December 23, 2019
What is Christmas? It is tenderness for the past, courage for the present, hope for the future.
Agnes M. Pahro
The time has gotten away from me, this is the first year we have not sent any Holiday cards. That does not mean I don’t appreciate both my old and my new friends. In fact it is the people I spend my days coupled with assisting my wife that fills my days.
I do wish you all the happiness for the season and beyond. We will be very busy the next two days celebrating with friends and family. In fact I will close down the daily until Thursday the 26 of December.
I wish I had written the following poem for it reflects how I feel towards my many friends and especially my wonderful family.
A Friend’s Greeting
By Edgar Guest
I’d like to be the sort of friend
that you have been to me;
I’d like to be the help that you’ve been
always glad to be;
I’d like to mean as much to you
each minute of the day
As you have meant, old friend of mine,
to me along the way.
I’d like to do the big things
and the splendid things for you,
To brush the gray out of your skies
and leave them only blue;
I’d like to say the kindly things
that I so oft have heard,
And feel that I could rouse your soul
the way that mine you’ve stirred.
I’d like to give back the joy
that you have given me,
Yet that were wishing you a need
I hope will never be;
I’d like to make you feel
as rich as I, who travel on
Undaunted in the darkest hours
with you to lean upon.
I’m wishing at this Christmas time
that I could but repay
A portion of the gladness
that you’ve strewn along the way;
And could I have one wish this year,
this only would it be:
I’d like to be the sort of friend
that you have been to me.
Christmas will always be as long as we stand heart to heart and hand in hand.
Stan and John are walking to school one day and Stan is describing his new Playstation 2 to John. “Where did you get that?” John asked “I got it last night for Hanukkah,” said Stan. “What’s Hanukkah?” John asked.
“It’s the Jewish holiday where we get presents every night for eight nights to celebrate the festival of lights.”
“Wow, I wish we got that!” John exclaimed. The next day on the way to school John runs up to Stan, curious to see what he got. He sees that Stan is upset, “What’s wrong? Where’s your present from last night?” asks John.
Stan holds up a ball of crumpled wrapping paper, “It was leftovers night.”
The best of all gifts around any Christmas tree:
The presence of a happy family all wrapped up in each other.
One particular Christmas season a long time ago, Santa was getting ready for his annual trip, but there were problems everywhere. Four of his elves got sick, and the trainee elves did not produce the toys as fast as the regular ones so Santa was beginning to feel the pressure of being behind schedule.
Then Mrs. Claus told Santa that her mom was coming to visit. This stressed Santa even more.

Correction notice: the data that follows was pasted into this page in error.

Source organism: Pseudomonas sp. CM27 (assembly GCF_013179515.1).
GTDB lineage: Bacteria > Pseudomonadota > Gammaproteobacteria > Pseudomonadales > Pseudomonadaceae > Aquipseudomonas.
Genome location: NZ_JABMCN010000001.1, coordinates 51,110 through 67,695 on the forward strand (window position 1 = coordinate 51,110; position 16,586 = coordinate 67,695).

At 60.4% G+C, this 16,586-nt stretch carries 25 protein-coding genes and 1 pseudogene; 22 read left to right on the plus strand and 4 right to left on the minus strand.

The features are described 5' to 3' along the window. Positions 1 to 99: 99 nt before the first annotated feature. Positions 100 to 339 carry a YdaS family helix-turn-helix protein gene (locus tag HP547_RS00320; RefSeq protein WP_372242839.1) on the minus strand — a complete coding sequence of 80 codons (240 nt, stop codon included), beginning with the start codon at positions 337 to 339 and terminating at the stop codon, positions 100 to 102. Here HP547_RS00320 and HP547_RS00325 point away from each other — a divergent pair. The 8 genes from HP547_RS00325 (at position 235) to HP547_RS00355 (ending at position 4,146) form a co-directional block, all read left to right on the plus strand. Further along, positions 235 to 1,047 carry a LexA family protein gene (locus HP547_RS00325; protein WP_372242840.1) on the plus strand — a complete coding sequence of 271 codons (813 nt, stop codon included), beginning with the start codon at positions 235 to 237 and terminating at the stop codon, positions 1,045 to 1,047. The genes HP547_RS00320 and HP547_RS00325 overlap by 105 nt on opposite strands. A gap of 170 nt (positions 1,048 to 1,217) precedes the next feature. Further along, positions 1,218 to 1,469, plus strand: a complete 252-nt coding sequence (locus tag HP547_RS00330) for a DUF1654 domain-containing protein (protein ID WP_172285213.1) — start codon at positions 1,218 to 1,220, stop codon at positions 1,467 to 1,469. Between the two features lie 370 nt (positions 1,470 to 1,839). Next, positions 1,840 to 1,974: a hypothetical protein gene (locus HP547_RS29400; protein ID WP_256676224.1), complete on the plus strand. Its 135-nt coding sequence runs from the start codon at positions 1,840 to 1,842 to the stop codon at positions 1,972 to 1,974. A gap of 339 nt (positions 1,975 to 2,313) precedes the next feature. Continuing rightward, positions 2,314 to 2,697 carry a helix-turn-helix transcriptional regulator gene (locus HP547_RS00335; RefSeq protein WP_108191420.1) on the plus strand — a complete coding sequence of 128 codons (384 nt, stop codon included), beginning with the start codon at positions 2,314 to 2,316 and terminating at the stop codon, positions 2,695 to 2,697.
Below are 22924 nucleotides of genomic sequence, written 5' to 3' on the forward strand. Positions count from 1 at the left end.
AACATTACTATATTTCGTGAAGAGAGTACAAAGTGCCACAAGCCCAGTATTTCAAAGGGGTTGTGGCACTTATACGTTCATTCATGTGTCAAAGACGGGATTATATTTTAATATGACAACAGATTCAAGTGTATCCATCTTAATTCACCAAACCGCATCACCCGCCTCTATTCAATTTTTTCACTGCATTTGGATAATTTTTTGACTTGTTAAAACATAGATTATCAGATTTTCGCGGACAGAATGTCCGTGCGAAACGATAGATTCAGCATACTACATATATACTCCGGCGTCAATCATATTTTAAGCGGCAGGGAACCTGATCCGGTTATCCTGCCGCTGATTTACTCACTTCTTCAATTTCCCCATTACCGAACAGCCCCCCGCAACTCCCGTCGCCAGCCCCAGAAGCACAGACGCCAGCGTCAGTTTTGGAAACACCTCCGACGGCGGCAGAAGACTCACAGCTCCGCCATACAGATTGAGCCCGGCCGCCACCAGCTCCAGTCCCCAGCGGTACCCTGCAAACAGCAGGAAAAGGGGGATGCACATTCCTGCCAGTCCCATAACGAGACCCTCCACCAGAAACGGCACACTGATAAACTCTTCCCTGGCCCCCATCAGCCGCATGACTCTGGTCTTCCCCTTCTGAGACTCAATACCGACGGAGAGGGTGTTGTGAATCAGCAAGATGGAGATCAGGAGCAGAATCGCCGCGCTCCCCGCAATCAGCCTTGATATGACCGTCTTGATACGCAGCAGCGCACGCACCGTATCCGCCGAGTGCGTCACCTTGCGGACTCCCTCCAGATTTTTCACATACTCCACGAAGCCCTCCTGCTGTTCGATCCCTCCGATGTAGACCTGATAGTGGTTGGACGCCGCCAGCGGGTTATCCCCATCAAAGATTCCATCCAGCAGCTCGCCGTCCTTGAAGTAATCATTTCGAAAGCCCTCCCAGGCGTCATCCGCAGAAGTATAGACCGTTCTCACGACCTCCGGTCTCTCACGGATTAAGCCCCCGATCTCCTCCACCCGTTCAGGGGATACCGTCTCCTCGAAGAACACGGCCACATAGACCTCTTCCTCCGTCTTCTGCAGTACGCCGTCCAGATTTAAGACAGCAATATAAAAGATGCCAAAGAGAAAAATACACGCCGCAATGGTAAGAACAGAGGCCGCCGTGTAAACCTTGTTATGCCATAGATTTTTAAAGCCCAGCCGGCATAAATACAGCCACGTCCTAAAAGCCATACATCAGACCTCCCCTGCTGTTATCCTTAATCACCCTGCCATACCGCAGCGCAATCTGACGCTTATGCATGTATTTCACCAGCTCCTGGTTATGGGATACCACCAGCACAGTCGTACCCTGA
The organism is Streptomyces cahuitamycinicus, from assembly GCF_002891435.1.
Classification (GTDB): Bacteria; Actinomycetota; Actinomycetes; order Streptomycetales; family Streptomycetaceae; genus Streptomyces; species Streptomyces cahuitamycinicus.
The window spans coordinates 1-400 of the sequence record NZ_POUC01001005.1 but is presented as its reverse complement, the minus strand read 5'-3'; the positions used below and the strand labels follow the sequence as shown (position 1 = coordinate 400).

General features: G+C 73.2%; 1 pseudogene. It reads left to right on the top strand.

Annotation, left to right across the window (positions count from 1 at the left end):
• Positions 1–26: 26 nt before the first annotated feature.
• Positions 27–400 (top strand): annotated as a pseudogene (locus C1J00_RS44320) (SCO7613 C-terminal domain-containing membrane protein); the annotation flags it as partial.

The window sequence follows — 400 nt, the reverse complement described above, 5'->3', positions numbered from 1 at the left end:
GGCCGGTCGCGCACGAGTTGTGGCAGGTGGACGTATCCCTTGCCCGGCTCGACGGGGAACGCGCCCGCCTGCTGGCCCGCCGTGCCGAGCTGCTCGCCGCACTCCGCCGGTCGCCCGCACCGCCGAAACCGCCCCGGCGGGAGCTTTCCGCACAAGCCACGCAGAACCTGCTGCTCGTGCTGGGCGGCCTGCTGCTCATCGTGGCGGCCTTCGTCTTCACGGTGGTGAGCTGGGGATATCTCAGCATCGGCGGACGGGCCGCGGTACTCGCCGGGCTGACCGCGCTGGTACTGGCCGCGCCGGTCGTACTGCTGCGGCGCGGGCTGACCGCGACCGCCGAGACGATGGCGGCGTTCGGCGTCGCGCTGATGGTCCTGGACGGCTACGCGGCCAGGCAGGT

When he went to harness the reindeer, he found that three of them were about to give birth and two had jumped the fence and were out, heaven knows where. More stress.
Then when he began to load the sleigh one of the boards cracked, and the toy bag fell to the ground and scattered the toys.
So, frustrated, Santa went into the house for a cup of apple cider and a shot of rum. When he went to the cupboard, he discovered that the elves had hidden the liquor, and there was nothing to drink. In his frustration, he accidentally dropped the cider pot, and it broke into hundreds of little pieces all over the kitchen floor. He went to get the broom and found that mice had eaten the straw end of the broom. Just then the doorbell rang, and irritable Santa trudged to the door. He opened the door, and there was a little angel with a great big Christmas tree.
The angel said, very cheerfully, “Merry Christmas, Santa. Isn’t it a lovely day? I have a beautiful tree for you. Where would you like me to stick it?”
Thus began the tradition of the little angel on top of the Christmas tree.
My mother once gave me two sweaters for Hanukkah. The next time we visited, I made sure to wear one. As we entered her home, instead of the expected smile, she said, “What’s the matter? You didn’t, like the other one?”
As a little girl climbed onto Santa’s lap, Santa asked the usual, “And what would you like for Christmas?”
The child stared at him open mouthed and horrified for a minute, then gasped: “Didn’t you get my E-mail?”
In truth a family is what you make it. It is made strong, not by number of heads counted at the dinner table, but by the rituals you help family members create, by the memories you share, by the commitment of time, caring, and love you show to one another, and by the hopes for the future you have as individuals and as a unit.
Management is not responsible for duplicates from previous dailies. The editor is somewhat senile.
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